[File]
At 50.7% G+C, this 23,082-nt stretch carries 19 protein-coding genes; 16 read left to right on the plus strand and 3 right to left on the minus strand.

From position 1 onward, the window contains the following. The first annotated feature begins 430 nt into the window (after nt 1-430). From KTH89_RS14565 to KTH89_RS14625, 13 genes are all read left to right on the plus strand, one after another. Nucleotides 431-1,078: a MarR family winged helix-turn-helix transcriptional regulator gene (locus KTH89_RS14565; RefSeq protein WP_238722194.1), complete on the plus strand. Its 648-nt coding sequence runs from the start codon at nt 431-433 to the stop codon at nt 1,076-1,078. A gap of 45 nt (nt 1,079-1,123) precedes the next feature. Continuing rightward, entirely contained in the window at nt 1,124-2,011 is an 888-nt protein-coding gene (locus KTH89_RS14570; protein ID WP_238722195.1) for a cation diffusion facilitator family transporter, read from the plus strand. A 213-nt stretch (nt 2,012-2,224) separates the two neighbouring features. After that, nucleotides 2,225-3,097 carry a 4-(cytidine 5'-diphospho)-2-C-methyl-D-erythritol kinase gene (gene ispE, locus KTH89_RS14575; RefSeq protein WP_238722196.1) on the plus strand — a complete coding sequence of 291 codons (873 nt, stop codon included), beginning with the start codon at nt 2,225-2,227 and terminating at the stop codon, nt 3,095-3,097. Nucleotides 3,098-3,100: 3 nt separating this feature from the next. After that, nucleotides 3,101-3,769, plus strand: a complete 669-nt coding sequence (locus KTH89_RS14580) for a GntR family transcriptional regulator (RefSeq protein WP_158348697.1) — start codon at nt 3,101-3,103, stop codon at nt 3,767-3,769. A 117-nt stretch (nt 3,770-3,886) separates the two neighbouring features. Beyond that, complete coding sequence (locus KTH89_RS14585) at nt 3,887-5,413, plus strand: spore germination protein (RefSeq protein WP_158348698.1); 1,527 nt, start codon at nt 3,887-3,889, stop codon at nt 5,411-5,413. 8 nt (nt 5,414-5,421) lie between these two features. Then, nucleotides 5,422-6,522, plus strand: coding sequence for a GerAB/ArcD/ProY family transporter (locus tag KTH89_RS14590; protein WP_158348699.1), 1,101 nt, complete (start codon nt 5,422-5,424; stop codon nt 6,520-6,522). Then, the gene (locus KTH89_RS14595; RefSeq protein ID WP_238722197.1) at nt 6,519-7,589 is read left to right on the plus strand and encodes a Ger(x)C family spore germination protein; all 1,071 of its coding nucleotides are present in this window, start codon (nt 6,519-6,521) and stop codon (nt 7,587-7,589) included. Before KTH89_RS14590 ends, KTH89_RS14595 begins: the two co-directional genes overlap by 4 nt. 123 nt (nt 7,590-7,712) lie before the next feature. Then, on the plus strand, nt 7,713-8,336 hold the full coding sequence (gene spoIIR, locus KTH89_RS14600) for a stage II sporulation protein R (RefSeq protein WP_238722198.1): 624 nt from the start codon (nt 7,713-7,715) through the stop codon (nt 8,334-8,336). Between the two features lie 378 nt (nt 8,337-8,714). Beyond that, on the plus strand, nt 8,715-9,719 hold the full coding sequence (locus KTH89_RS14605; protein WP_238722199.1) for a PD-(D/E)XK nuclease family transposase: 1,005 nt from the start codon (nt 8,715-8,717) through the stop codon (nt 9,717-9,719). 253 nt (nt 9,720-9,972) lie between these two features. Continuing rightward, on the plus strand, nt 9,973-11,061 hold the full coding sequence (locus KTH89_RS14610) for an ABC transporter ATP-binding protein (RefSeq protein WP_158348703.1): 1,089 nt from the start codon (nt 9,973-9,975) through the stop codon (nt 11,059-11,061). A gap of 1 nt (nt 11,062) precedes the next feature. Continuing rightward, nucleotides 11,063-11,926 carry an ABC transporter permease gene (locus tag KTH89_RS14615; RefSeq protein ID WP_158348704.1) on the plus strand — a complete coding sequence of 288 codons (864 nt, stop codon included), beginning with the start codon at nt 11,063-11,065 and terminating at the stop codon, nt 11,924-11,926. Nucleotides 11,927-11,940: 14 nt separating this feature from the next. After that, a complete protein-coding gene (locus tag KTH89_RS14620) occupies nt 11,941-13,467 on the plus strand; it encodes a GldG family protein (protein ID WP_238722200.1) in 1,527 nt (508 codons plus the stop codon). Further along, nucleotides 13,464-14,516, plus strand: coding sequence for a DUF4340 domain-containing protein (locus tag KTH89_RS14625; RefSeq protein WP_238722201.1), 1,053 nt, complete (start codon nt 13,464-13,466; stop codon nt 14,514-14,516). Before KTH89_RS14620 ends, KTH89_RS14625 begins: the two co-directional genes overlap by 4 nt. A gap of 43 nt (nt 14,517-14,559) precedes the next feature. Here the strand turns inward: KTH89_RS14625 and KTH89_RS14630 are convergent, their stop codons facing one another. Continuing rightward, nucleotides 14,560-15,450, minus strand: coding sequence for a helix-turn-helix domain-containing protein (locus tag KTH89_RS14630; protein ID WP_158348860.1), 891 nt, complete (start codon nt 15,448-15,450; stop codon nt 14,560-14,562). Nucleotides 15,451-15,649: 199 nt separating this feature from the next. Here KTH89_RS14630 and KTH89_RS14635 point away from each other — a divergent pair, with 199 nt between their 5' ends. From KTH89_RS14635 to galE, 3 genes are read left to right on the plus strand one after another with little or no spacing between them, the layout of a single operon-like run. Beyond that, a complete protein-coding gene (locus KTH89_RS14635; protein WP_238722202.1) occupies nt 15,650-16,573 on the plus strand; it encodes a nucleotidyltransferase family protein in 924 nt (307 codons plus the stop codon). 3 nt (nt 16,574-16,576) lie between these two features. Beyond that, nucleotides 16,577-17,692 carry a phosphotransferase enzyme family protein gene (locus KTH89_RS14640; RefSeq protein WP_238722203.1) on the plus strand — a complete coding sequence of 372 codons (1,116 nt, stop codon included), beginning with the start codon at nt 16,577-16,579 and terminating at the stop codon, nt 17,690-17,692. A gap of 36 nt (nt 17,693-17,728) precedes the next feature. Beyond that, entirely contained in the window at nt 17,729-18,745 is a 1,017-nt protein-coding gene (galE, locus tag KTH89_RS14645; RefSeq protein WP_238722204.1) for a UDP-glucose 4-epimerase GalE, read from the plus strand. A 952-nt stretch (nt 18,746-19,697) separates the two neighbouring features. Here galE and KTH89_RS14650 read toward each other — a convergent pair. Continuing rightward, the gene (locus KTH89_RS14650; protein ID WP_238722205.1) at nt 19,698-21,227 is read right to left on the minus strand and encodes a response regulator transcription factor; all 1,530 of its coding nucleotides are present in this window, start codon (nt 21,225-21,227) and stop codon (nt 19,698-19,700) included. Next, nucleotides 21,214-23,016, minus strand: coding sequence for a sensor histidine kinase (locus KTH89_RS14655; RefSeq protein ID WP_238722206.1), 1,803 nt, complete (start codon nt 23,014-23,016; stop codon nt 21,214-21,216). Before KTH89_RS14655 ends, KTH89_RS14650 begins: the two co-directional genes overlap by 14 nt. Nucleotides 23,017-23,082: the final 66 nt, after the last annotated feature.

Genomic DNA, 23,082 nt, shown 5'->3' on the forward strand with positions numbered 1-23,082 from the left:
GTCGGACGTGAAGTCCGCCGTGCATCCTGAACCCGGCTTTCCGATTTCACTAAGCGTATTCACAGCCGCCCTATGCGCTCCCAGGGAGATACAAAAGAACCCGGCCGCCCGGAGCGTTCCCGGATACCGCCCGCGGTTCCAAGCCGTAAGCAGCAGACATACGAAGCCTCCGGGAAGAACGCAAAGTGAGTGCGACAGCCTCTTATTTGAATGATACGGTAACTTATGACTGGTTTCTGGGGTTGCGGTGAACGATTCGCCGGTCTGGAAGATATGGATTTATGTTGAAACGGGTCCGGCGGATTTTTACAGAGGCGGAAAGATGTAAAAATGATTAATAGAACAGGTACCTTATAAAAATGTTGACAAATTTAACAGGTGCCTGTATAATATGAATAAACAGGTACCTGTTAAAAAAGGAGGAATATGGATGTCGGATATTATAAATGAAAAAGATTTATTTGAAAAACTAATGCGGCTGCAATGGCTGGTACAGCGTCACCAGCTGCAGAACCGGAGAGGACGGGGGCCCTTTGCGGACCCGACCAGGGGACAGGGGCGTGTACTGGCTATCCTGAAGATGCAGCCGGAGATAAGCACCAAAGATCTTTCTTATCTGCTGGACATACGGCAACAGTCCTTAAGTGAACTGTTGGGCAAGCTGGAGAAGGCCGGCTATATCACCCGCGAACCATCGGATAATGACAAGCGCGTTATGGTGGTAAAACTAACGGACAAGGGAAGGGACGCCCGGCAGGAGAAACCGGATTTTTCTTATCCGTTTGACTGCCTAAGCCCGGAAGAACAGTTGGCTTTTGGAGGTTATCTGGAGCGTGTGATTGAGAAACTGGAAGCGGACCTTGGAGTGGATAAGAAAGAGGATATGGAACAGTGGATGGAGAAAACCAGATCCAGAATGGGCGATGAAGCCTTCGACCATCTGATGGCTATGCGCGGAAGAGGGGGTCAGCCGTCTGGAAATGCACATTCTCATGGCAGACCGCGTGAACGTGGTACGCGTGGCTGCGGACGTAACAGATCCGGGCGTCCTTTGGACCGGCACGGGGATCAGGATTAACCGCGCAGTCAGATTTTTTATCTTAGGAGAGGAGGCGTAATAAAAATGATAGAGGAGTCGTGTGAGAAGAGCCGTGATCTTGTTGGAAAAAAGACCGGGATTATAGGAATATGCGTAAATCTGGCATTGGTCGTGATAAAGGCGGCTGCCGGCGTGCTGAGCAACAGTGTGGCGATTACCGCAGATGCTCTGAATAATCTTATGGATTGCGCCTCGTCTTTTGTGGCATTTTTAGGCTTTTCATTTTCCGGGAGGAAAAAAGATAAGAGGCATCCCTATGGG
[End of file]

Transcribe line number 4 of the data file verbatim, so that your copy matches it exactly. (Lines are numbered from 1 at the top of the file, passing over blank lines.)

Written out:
GTCGGACGTGAAGTCCGCCGTGCATCCTGAACCCGGCTTTCCGATTTCACTAAGCGTATTCACAGCCGCCCTATGCGCTCCCAGGGAGATACAAAAGAACCCGGCCGCCCGGAGCGTTCCCGGATACCGCCCGCGGTTCCAAGCCGTAAGCAGCAGACATACGAAGCCTCCGGGAAGAACGCAAAGTGAGTGCGACAGCCTCTTATTTGAATGATACGGTAACTTATGACTGGTTTCTGGGGTTGCGGTGAACGATTCGCCGGTCTGGAAGATATGGATTTATGTTGAAACGGGTCCGGCGGATTTTTACAGAGGCGGAAAGATGTAAAAATGATTAATAGAACAGGTACCTTATAAAAATGTTGACAAATTTAACAGGTGCCTGTATAATATGAATAAACAGGTACCTGTTAAAAAAGGAGGAATATGGATGTCGGATATTATAAATGAAAAAGATTTATTTGAAAAACTAATGCGGCTGCAATGGCTGGTACAGCGTCACCAGCTGCAGAACCGGAGAGGACGGGGGCCCTTTGCGGACCCGACCAGGGGACAGGGGCGTGTACTGGCTATCCTGAAGATGCAGCCGGAGATAAGCACCAAAGATCTTTCTTATCTGCTGGACATACGGCAACAGTCCTTAAGTGAACTGTTGGGCAAGCTGGAGAAGGCCGGCTATATCACCCGCGAACCATCGGATAATGACAAGCGCGTTATGGTGGTAAAACTAACGGACAAGGGAAGGGACGCCCGGCAGGAGAAACCGGATTTTTCTTATCCGTTTGACTGCCTAAGCCCGGAAGAACAGTTGGCTTTTGGAGGTTATCTGGAGCGTGTGATTGAGAAACTGGAAGCGGACCTTGGAGTGGATAAGAAAGAGGATATGGAACAGTGGATGGAGAAAACCAGATCCAGAATGGGCGATGAAGCCTTCGACCATCTGATGGCTATGCGCGGAAGAGGGGGTCAGCCGTCTGGAAATGCACATTCTCATGGCAGACCGCGTGAACGTGGTACGCGTGGCTGCGGACGTAACAGATCCGGGCGTCCTTTGGACCGGCACGGGGATCAGGATTAACCGCGCAGTCAGATTTTTTATCTTAGGAGAGGAGGCGTAATAAAAATGATAGAGGAGTCGTGTGAGAAGAGCCGTGATCTTGTTGGAAAAAAGACCGGGATTATAGGAATATGCGTAAATCTGGCATTGGTCGTGATAAAGGCGGCTGCCGGCGTGCTGAGCAACAGTGTGGCGATTACCGCAGATGCTCTGAATAATCTTATGGATTGCGCCTCGTCTTTTGTGGCATTTTTAGGCTTTTCATTTTCCGGGAGGAAAAAAGATAAGAGGCATCCCTATGGG